2015 Lipset Lecture: Andrew Nathan on “The Puzzle of the Chinese Middle Class”

FOR IMMEDIATE RELEASE

DATE: October 16, 2015

CONTACT:  Jane Riley Jacobsen (202) 378-9700 or press@ned.org

Dr. Andrew J. Nathan of Columbia University unravels the “Puzzle of the Chinese Middle Class” For 12th Lipset Lecture on Tuesday, October 20 at the Canadian Embassy

WASHINGTON, DC – Dr. Andrew J. Nathan will deliver the 12th annual Seymour Martin Lipset Lecture on the “Puzzle of the Chinese Middle Class” at 6pm on Tuesday, October 20 at the Canadian Embassy in Washington, DC. Nathan’s lecture will look at the complexities of the Chinese middle class, its role in Chinese society and politics, and its attitudes about democracy.

Sponsored jointly by the National Endowment for Democracy (NED) and the Embassy of Canada, the annual lecture is an important forum for discourse on democracy and its progress worldwide.

Andrew J. Nathan is Class of 1919 Professor of Political Science at Columbia University. His teaching and research interests include Chinese politics and foreign policy, the comparative study of political participation and political culture, and human rights.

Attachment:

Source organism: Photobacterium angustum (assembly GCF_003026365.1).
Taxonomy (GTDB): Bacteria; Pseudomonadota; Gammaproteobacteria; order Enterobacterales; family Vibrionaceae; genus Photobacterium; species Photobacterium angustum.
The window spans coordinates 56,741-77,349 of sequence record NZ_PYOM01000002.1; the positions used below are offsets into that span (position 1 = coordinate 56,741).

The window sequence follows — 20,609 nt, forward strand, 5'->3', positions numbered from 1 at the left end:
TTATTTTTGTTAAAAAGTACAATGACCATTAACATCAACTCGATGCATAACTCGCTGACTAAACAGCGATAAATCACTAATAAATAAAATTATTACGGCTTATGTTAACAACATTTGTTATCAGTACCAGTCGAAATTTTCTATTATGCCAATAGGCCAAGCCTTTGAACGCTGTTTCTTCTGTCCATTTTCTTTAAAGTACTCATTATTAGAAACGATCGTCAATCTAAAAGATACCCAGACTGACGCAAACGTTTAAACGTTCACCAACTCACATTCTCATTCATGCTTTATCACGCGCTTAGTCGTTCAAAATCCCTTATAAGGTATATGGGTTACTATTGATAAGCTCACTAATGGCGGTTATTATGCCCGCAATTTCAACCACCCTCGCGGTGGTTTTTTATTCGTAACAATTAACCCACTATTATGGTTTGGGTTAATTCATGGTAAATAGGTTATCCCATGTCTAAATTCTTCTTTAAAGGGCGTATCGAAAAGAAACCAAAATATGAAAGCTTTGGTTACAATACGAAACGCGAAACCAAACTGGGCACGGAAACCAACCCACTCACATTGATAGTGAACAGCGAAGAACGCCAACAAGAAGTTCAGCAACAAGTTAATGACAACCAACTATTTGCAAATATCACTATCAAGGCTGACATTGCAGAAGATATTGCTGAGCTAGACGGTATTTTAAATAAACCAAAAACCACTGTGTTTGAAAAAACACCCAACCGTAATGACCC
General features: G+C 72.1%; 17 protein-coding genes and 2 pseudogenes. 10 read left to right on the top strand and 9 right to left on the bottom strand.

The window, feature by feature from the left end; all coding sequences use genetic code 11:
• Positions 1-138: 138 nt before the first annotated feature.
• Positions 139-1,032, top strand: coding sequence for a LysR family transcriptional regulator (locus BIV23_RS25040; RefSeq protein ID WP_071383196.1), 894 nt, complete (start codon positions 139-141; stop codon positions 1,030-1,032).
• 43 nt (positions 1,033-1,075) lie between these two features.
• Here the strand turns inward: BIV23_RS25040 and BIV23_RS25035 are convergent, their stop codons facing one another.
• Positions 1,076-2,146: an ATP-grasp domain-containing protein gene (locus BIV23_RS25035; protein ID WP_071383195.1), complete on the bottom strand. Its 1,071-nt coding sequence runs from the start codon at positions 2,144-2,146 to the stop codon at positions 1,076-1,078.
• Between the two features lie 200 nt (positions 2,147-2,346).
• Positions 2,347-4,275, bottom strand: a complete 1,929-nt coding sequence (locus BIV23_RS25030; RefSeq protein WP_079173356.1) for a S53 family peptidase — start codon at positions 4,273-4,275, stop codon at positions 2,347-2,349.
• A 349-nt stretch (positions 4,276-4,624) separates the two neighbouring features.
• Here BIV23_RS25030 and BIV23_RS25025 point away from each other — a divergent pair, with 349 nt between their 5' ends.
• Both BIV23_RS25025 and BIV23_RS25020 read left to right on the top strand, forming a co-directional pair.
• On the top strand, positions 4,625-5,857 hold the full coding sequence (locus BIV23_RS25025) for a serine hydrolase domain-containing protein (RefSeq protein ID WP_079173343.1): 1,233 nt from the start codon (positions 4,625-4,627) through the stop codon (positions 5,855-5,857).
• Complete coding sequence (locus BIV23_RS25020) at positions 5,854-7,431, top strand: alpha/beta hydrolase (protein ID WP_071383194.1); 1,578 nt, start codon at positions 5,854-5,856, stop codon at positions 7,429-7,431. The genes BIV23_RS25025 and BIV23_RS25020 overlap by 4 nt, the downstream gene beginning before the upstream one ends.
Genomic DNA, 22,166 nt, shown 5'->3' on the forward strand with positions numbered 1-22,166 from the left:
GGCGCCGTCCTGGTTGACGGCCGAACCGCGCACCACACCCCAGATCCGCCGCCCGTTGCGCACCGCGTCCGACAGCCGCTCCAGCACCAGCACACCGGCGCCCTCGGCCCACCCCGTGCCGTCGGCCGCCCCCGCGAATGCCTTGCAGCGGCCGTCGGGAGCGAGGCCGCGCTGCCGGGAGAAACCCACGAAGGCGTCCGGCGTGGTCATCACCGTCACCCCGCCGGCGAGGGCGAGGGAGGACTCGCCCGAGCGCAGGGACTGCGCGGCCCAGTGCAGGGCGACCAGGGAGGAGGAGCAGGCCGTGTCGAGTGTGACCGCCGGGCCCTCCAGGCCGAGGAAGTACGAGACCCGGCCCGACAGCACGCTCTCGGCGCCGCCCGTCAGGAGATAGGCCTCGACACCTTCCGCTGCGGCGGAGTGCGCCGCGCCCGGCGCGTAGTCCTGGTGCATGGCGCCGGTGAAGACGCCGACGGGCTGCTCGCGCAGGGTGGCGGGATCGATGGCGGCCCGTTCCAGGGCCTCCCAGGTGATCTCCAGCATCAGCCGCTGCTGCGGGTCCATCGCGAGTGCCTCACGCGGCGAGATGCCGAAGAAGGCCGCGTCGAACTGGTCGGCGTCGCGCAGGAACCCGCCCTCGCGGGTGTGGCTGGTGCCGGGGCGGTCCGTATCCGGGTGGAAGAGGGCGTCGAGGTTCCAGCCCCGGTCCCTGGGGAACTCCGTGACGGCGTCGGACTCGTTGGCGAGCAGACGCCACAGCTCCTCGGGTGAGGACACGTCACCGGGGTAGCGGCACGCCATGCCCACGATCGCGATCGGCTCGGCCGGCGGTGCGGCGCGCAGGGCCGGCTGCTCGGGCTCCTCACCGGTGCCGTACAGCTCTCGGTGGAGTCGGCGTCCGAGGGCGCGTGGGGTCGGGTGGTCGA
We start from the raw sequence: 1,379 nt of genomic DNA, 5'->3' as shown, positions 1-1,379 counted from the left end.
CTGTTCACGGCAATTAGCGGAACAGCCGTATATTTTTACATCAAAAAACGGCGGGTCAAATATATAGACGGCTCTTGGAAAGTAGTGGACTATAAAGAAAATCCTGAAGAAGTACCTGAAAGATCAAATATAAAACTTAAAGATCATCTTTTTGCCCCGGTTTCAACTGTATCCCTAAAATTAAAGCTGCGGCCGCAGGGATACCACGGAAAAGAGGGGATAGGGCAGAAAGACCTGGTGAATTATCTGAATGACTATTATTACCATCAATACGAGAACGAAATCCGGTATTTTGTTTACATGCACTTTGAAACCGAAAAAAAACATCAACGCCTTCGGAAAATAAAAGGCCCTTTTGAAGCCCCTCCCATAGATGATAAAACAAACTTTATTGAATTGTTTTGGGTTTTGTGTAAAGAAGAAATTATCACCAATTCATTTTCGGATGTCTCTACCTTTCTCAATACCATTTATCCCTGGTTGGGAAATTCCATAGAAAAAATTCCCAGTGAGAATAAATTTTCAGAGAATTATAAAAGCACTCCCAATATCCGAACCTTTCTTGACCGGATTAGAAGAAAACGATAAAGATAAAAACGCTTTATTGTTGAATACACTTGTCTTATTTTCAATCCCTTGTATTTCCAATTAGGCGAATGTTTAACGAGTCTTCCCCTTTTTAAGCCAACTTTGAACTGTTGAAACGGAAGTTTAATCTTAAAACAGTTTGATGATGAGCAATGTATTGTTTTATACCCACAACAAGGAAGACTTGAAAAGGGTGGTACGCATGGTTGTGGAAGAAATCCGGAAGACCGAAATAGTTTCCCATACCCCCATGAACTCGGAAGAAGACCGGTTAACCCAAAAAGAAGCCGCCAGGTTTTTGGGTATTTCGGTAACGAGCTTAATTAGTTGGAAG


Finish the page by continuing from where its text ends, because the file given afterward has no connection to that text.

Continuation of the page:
A world-renowned scholar, Professor Nathan is the author or editor of twelve books on China and East Asia, including China’s Transition (1997) and The Tiananmen Papers, co-edited with Perry Link (2001). His articles have appeared in World Politics, Daedalus, The China Quarterly, Journal of Democracy, Asian Survey, The New Republic, The New York Review of Books, The London Review of Books, The Asian Wall Street Journal, the Boston Globe, the International Herald Tribune, and elsewhere. His latest book is China’s Search for Security (co-authored with Andrew Scobell, 2012).

The Lipset Lecture is named for one of the great democratic scholars and public intellectuals of the twentieth century. Seymour Martin Lipset’s scholarship on such themes as the conditions for democracy, political parties, voting behavior, extremist movements, ideologies, and public opinion constitutes one of the most prolific, insightful, and widely read bodies of work on democracy ever produced by a single author.

This event is open to the media.  Interested journalists should register with NED Public Affairs at 202-378-9700 or press@ned.org.

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